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Technological Advancements in Medicine and Global Healthcare

Technological Advancements in Medicine and Global Healthcare

September 16, 2023
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Global health comprises the biological and clinical facets of diseases along with the social, economic, political, and environmental determinants of health. The ability to confine health issues inside national borders has diminished as the globe becomes more linked.

The contribution of technology to the medical sector is unparalleled. With the years passing by technology is improving at the highest pace in the medicine sector. Nowadays, the use of AI, and the development of new therapies, drugs, drug development, and surgical procedures, have made complex medical procedures less complex and paved a path to minimally invasive surgeries. Millions of individuals throughout the world are having their lives improved as a result of these developments.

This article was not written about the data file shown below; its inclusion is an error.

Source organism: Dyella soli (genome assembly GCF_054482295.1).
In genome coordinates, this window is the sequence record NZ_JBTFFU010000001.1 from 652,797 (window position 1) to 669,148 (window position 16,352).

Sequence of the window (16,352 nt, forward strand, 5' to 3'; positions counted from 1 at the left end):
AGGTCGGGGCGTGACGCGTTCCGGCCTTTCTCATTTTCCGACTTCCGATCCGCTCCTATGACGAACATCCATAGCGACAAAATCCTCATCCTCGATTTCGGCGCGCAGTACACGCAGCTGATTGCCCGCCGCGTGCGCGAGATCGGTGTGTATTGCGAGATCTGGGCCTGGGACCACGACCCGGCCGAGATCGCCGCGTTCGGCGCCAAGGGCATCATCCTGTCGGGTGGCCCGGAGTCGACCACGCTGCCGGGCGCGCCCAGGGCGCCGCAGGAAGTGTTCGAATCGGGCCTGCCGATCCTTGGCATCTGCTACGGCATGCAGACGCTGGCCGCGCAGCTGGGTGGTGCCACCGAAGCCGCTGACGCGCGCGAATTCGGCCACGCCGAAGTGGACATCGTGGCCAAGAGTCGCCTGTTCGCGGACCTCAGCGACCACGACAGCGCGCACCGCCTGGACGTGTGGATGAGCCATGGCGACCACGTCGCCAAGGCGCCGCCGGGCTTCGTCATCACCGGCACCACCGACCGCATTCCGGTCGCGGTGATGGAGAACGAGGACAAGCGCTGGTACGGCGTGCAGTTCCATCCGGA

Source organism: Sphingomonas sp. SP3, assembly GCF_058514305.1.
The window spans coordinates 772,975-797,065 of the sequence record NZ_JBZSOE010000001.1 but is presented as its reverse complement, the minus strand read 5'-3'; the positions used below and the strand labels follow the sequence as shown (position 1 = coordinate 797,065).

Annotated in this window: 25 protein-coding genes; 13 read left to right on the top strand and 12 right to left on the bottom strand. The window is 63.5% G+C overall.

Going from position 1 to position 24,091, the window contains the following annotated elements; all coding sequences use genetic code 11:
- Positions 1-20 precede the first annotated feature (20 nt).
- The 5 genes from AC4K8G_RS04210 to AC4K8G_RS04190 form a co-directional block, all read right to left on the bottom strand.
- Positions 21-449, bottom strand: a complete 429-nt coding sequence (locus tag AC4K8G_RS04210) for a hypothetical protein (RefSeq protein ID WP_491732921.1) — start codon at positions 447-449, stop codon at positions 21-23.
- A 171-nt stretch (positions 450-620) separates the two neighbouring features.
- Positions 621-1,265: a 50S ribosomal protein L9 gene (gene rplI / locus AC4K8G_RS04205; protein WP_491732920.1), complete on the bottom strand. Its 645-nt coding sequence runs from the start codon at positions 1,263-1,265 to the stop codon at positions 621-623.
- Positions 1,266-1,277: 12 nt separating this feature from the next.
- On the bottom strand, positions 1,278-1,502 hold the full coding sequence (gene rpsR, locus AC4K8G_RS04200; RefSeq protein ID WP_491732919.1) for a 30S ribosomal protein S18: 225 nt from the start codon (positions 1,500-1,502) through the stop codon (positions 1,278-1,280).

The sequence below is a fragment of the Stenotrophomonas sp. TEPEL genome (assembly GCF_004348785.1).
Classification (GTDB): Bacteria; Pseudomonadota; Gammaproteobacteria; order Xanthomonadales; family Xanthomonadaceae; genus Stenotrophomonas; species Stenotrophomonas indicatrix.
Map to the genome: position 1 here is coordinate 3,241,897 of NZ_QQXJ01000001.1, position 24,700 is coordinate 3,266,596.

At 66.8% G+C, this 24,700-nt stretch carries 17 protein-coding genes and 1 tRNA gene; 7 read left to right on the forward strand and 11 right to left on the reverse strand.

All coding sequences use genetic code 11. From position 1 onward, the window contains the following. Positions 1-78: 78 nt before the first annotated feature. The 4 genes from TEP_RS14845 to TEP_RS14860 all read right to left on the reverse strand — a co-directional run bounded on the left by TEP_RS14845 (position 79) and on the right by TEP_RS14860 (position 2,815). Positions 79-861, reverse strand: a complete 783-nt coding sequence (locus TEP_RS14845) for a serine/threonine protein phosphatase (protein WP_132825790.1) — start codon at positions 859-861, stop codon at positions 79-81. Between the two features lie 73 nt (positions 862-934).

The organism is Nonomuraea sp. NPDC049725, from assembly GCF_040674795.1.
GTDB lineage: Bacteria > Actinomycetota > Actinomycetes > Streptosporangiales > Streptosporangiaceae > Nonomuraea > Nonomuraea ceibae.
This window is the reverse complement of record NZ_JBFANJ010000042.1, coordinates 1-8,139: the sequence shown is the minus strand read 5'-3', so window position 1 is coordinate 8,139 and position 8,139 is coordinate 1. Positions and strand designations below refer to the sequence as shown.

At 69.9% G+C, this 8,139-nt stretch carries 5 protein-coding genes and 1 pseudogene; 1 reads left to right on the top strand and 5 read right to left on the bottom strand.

Global health has improved recently despite several obstacles like poverty, pandemics, disease outbreaks, conflicts, and climate change. Maternal and child fatalities have dropped significantly and since the development of new vaccinations, infectious illness spread has also been reduced. Governments and organisations have also boosted their funding for global health concerns and also significantly invested in newer technologies. The current developments in the healthcare industry are beneficial to global health and are an area with significant potential to enhance the health of people all over the world and in the medical field. We can improve the health of people all across the world by addressing the issues and embracing the possibilities.

Medical students and professionals must keep themselves updated and knowledgeable about the recent advancements in healthcare as it is going to impact their career growth to a great extent. To escalate the growth of your medical career, it is mandated to upskill.

The recent advancements in the global healthcare and medicine field are significant for several reasons. By offering more precise diagnoses, earlier illness detection, and more individualised treatment regimens, they have the potential to:

  • Improve the quality of care for patients.